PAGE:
The V12 2+2s

Evo India - - FERRARI 70TH – THE EVO YEARS -

FER­RARI 2+2s HAVE AL­WAYS BEEN a source of fascination. Ex­cep­tions that prove the rule, they take a tan­gen­tial path from Maranello’s well-es­tab­lished model lines to of­fer some­thing al­to­gether dif­fer­ent. Al­ways un­pre­dictable, they are ec­cen­tric con­veyances for a small but dis­cern­ing group of cus­tomers.

evo’s first ex­po­sure to this kind of Fer­rari was 2004’s 612 Scagli­etti. To say its styling chal­lenged con­ven­tion is an un­der­state­ment. I’m not sure I’ve ever at­tended a launch where there was greater un­ease over a car’s styling, or a car that was such a de­par­ture from its pre­de­ces­sor (the beau­ti­ful 456 GT), yet when I see a Scagli­etti in 2017, I think it looks sen­sa­tional. Go fig­ure.

Much like its styling, the 612 ush­ered in a new era for Fer­rari’s 2+2s – one in which its con­struc­tion mir­rored its all-alu­minium sta­ble­mates and its 5.7-litre 533bhp V12 was slung be­hind the front axle for a front-mi­dengined lay­out. The tech rev­o­lu­tion didn’t sweep away all traces of the past, though, as the 612 came with a man­ual trans­mis­sion as stan­dard. That said, most were or­dered with the op­tional F1A sin­gle-clutch pad­dleshift gear­box, mak­ing stick-shift Scagli­et­tis more like uni­corns than Pranc­ing Horses.

It might have looked a bit un­gainly, but the 612 had a beau­ti­ful bal­ance and bulk-be­ly­ing poise that en­cour­aged you to drive it as a Fer­rari should be driven. On the launch, that meant a blast up to 300kmph on the au­tostrada. And be­fore you say any­thing, that sort of behaviour was ac­cept­able in Italy in 2004.

Look­ing back, it was a spe­cial car. One that of­fered a unique range of abil­i­ties and re­vealed a glimpse of Fer­rari’s ma­ture side, con­fi­dently lay­ing claim to be­ing the world’s best four-seater.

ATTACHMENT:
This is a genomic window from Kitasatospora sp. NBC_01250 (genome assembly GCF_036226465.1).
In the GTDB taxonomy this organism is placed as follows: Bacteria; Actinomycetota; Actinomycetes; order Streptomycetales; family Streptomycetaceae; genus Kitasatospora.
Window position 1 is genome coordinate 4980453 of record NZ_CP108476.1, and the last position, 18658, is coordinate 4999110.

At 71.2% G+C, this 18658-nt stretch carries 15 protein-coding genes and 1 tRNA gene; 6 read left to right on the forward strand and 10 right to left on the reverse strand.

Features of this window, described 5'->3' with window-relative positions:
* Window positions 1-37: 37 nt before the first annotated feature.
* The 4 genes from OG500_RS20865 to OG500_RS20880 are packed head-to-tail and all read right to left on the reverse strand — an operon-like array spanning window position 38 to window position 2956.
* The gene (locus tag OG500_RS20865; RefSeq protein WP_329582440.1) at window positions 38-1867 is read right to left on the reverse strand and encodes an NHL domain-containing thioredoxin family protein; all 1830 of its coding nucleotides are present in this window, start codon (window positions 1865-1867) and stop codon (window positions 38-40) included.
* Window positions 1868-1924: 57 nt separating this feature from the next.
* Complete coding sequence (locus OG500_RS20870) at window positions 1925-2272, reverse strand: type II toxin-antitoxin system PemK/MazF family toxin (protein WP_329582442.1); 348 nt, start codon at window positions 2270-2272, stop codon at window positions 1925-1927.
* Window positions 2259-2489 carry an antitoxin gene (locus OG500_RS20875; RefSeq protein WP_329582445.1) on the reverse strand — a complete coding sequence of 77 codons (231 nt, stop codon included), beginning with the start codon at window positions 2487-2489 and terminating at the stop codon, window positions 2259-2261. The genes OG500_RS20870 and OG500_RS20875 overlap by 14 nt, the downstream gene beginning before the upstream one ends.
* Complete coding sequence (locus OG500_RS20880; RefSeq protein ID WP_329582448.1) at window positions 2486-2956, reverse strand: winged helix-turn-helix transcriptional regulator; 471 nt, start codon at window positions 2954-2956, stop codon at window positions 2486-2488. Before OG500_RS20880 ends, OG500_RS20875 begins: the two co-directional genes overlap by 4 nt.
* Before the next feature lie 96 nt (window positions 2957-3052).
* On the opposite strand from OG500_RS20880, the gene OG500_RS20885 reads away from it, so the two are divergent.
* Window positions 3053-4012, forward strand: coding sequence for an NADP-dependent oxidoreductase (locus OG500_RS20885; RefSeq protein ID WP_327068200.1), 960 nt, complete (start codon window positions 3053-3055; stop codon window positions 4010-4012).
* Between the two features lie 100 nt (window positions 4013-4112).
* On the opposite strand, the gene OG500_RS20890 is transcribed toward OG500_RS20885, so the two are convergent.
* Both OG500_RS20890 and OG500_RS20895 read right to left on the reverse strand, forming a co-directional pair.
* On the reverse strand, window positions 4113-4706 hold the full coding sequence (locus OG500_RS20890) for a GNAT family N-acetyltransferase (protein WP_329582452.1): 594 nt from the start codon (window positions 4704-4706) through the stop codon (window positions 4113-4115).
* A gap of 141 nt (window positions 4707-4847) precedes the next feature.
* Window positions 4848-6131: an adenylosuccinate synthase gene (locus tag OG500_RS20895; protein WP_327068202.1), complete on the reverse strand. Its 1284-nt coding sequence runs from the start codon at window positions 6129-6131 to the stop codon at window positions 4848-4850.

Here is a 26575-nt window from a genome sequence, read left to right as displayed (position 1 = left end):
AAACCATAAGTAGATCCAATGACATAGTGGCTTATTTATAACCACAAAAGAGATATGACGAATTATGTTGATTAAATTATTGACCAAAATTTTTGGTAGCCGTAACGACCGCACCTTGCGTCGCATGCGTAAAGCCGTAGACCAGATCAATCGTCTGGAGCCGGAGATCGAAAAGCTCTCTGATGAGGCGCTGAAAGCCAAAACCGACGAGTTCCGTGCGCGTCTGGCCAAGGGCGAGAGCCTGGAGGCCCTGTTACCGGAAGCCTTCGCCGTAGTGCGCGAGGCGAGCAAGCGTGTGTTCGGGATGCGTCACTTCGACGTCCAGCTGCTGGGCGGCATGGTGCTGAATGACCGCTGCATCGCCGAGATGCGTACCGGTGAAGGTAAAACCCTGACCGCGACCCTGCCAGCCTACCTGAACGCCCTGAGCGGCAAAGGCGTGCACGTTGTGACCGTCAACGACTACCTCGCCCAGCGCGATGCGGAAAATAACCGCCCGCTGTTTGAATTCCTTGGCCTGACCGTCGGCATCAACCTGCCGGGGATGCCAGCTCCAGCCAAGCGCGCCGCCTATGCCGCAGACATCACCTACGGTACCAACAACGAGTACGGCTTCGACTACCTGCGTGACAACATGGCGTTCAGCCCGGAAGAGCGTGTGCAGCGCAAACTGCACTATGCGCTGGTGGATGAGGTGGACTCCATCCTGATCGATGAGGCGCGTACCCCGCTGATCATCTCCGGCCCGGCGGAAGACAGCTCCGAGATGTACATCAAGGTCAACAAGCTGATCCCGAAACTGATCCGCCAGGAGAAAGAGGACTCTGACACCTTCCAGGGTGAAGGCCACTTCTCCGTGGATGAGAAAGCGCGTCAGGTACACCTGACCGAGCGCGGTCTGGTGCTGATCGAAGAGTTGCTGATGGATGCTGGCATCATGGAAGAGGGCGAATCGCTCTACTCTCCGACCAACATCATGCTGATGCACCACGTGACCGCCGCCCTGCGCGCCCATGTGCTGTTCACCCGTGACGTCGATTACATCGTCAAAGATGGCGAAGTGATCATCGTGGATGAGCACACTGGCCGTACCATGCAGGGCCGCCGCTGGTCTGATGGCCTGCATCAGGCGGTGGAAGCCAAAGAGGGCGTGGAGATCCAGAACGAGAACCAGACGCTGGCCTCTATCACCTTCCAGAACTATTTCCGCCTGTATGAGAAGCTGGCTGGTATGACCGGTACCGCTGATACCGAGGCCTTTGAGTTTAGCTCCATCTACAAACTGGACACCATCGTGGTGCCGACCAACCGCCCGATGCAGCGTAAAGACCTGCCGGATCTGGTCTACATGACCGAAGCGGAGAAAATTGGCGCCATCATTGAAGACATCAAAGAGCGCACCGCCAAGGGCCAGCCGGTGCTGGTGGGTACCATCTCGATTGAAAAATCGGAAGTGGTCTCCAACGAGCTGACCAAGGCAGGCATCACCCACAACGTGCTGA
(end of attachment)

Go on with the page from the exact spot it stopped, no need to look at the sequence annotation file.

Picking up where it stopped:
It’s an in­di­ca­tion of Fer­rari’s world­li­ness that in 2011 it re­placed the 612 with the FF. A car more suited to the tastes of in­creas­ingly in­flu­en­tial Rus­sian and Chi­nese mar­kets, the FF’s all-wheel drive and shoot­ing-brake styling were an even greater de­par­ture from the norm.

Like the 612, it was a big car; Audi RS6 Avant big. Yet its whirring, tur­bine-smooth V12 en­gine en­sured it could hurl it­self down the road like a su­per­car. Think 3.7sec to 100kmph and an Enzo-chas­ing top speed of 335kmph. Gone was the choice of man­ual or pad­dles, but to be hon­est the per­for­mance and de­meanour of the FF com­bined with the ef­fec­tive­ness of the DCT gear­box re­ally had ren­dered the stick-shift ob­so­lete.

I loved the idea of the FF, but never truly fell for the re­al­ity of it. The ab­sur­dity of it still tick­les me to this day – I mean to say, who would have pre­dicted Fer­rari would build a 651bhp, all-wheel drive, three-door es­tate car? – and the in­te­rior is a fab­u­lous place to be. But when­ever I drove one I never quite gelled with it.

FLargely be­cause it had the same rapid re­ac­tions as the true sports cars in the Fer­rari range, yet would have felt bet­ter if its fo­cus was to soothe rather than stim­u­late.

And so to the less-than-snap­pily ti­tled GTC4 Lusso. Un­like the jump from 456 to 612, and then to FF, this was an in­cre­men­tal evolution rather than a com­plete rev­o­lu­tion. The en­gine now has 680bhp (there’s also a 602bhp V8-pow­ered Lusso T), the gear­box is quick­er­wit­ted, the AWD has been fur­ther de­vel­oped with four­wheel steer. Per­haps in­evitably, it hasn’t made the same leaps in per­for­mance and, per­haps dis­ap­point­ingly, it re­mains a some­what con­fused propo­si­tion. And yet the world is most def­i­nitely a bet­ter place with a quirky 2+2 Fer­rari in it. Long may that con­tinue.

Top: Styling of the 612 Scagli­etti didn’t ex­actly go down a storm in 2004, but it’s prov­ing to be a grower. Above: GTC4 Lusso con­tin­ued the shoot­ing-brake theme with four-wheel steer and 680bhp

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